Topics: Fitness

Exercise is more than just working out!

All tissues in the body including the nervous system rely on movement for health.

The most common causes of mortality, such as heart disease, stroke, cancer, and neurodegenerative conditions such as Alzheimer’s, are reduced by a multiple of five through regular exercise.

Active, fit people not only live an average of 8 to 10 years longer, but they are healthier and maintain their physical function and independence later in life (Attia P 2023).

If you want to feel good, remain healthy, and be around for a while to enjoy it, then maintaining your fitness is a necessary requirement.

A hiker leaps from one large rock to another

Physical activity is the tide that raises all ships

Regular exercise is critical, but science is showing there is more to it than just WORKING Out!

There is an ever-growing body of research showing injuries and diminished physical capability have more to do with the nervous system than muscles and joints.

That is not to say individual components such as mobility, strength, etc. aren’t an important part of the equation, but the key is how well it works together in creating quality movement.

What you do now will determine what you can and will do later.

The area of focus depends on what you have to do on a basis as well as what you want to be able to do now and in the future.

Asking yourself what work and family life requires, as well as what you enjoy regarding recreation as you get older. If you want to be able to hike and garden then starting now to develop the skills is required.

This is not commonly well understood nor is it a strength of most exercise methods. In fact, most fitness programs address movement skills only indirectly.

Learning to “Move Well” is critical to staying healthy and feeling good over the long haul.

What is Movement IQ?

So, what does a high “Movement IQ” look like and how do you use it to stay healthy long term?

You might be asking, what is that?

The best way to explain it is to give you a real-life example of the importance of moving well and its effect on the body.

Mary comes in complaining of back and leg pain when standing. She is able to walk only a short distance before her symptoms worsen.

She is in obvious discomfort and walks with a limp on her right side. She is frustrated because she is no longer able to go on hikes with her family and friends.

She has been struggling with this issue for a while; hiking used to be one of her favorite things. She states, “I feel grouchier and have been short with my family. If I am honest, it has been a drain on my energy, and it has been harder for me to keep my usual positive outlook. “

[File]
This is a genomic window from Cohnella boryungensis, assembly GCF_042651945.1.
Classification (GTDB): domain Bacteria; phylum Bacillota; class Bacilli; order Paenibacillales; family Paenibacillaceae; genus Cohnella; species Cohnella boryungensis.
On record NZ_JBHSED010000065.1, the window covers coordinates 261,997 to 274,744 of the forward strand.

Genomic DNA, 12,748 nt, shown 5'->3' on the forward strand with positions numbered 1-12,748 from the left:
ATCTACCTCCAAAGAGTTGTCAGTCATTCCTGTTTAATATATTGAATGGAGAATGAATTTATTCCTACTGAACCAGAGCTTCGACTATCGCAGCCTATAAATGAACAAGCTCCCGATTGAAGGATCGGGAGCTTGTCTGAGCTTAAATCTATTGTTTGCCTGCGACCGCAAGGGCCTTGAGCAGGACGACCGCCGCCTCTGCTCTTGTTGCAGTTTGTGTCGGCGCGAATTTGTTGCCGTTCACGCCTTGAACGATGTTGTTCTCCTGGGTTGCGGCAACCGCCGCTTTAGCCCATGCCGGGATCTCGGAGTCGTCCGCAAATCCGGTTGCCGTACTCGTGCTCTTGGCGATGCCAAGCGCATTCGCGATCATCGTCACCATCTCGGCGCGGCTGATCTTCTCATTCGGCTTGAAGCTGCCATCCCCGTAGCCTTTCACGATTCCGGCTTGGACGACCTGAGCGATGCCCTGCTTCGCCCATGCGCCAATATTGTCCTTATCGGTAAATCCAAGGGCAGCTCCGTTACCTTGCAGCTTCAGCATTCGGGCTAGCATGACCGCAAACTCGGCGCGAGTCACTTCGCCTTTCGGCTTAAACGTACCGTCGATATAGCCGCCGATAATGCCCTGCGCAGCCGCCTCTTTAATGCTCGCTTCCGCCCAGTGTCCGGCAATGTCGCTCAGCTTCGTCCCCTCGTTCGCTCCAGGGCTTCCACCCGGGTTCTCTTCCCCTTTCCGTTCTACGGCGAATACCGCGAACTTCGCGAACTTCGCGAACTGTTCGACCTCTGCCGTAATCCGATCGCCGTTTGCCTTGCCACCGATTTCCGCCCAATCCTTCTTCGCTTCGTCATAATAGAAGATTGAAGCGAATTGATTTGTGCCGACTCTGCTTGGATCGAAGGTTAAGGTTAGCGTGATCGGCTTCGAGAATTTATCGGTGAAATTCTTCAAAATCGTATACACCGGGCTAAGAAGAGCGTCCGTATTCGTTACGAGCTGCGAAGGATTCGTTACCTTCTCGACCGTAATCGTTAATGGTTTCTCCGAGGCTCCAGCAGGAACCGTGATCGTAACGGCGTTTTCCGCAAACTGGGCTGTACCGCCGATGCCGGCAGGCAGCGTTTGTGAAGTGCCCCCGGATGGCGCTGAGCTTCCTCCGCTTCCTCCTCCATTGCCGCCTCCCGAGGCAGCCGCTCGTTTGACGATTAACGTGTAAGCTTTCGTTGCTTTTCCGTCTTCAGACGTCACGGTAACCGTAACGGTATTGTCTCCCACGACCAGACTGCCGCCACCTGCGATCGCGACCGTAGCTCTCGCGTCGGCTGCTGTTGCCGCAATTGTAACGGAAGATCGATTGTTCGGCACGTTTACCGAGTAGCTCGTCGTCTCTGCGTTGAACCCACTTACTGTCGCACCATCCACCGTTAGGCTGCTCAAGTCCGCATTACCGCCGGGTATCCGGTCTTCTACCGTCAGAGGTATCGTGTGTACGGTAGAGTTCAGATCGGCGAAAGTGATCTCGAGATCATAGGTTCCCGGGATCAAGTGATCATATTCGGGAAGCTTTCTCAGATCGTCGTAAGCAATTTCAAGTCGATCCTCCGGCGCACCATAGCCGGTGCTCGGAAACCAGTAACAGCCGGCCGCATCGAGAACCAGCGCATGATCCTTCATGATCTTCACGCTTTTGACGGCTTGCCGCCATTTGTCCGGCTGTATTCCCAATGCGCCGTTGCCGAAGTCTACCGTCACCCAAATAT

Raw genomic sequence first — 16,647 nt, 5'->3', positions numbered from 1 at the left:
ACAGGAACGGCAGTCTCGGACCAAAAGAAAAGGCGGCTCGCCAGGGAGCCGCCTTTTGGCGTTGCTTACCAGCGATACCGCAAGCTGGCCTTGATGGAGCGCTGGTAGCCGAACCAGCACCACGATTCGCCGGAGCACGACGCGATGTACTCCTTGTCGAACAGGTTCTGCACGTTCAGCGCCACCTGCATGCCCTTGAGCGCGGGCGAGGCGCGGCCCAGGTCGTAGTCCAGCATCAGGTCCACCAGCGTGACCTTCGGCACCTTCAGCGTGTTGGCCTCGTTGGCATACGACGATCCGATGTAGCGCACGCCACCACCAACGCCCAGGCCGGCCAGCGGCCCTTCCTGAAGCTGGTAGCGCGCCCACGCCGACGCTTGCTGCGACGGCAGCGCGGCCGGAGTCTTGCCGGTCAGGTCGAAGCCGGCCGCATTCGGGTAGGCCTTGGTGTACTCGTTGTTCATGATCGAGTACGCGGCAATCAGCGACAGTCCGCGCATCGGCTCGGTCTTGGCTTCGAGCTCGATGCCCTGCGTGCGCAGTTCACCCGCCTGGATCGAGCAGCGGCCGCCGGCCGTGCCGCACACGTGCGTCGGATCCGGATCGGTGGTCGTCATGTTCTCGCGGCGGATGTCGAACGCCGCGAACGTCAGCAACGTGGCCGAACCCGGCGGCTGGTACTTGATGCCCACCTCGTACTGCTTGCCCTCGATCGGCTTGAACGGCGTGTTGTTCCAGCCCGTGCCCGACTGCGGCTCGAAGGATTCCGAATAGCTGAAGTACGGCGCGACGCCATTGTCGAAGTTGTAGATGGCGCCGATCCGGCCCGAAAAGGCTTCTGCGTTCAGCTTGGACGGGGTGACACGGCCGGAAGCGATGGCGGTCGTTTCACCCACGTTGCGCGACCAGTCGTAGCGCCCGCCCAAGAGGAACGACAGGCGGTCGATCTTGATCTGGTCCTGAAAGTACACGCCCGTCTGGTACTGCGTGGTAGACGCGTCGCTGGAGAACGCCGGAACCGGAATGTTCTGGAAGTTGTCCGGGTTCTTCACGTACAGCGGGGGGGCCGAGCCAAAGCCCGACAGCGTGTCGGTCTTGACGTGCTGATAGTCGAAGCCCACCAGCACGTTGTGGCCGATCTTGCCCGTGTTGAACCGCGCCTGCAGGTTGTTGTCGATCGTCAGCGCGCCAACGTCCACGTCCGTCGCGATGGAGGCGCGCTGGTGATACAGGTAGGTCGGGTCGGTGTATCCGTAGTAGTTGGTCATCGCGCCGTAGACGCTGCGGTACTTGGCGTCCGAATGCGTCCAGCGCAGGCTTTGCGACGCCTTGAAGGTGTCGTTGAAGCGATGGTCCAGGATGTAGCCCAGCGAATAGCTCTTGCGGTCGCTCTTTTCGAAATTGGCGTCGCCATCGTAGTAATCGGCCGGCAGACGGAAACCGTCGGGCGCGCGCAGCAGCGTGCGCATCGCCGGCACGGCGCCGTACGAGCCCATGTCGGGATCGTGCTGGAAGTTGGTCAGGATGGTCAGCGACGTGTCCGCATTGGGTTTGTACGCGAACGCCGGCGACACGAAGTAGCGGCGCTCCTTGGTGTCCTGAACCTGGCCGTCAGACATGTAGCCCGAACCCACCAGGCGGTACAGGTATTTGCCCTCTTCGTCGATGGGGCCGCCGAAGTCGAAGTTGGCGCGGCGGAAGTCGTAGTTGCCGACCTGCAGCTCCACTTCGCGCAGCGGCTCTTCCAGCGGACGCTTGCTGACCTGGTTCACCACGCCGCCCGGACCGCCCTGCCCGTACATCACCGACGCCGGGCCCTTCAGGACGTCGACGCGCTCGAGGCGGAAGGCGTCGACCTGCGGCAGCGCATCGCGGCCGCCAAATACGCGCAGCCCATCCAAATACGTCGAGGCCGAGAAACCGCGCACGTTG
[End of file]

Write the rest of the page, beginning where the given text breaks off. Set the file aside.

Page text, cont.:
We discuss centering her weight over her feet and adjusting her spine’s position from her habitual strategy. We help her feel the difference in her core and hip muscles, which results in gait improvements.

She feels a difference and gets a smile on her face. “I feel lighter and it doesn’t hurt!” This is the first time she has walked without pain in quite a long time.

She is still smiling at her next treatment session and reports feeling much better. She says, “It has taken effort to adjust my habits, but walking is starting to be enjoyable again.”

Mary’s example is an actual case, but her presentation is a common scenario that has happened many times in my career.

So, what changed that made the difference?

A simple education on how to align herself and moving differently.

Her movement IQ, as we like to call it, improved and she utilized a different strategy for standing and walking.

These changes reduced stress on sensitive tissues, decreased pain, and shifted her body’s biochemical state towards the positive.

Example: working in the yard

Let’s consider movement IQ a bit further so you can better understand it’s contribution to injuries and how to apply it in staying active long-term.

Let’s consider the relatively simple task of mulching a yard, where I have seen more than one injury occur.

Think about picking up the bag of mulch from the ground, carrying it to a location, and spreading it out. It takes being able to assume a variety of positions, transfer weight from foot to foot, and maintain a position while manipulating a bulky mulch bag. It is a sequence of dynamic movements requiring the controlled use of muscles in different ways. The task relies on the nervous system and the brain’s ability to solve movement problems in relation to controlling the weight and shape of the mulch.

For this reason, learning to move efficiently not only improves physical attributes like mobility and strength, but it also improves the way the body coordinates and controls movement.

There is a large volume of research showing that injuries and diminished physical capability have more to do with the nervous system than muscles and joints. That is not to say individual components such as mobility and strength aren’t an important part of the equation, but the key is how well it works together to create quality movement.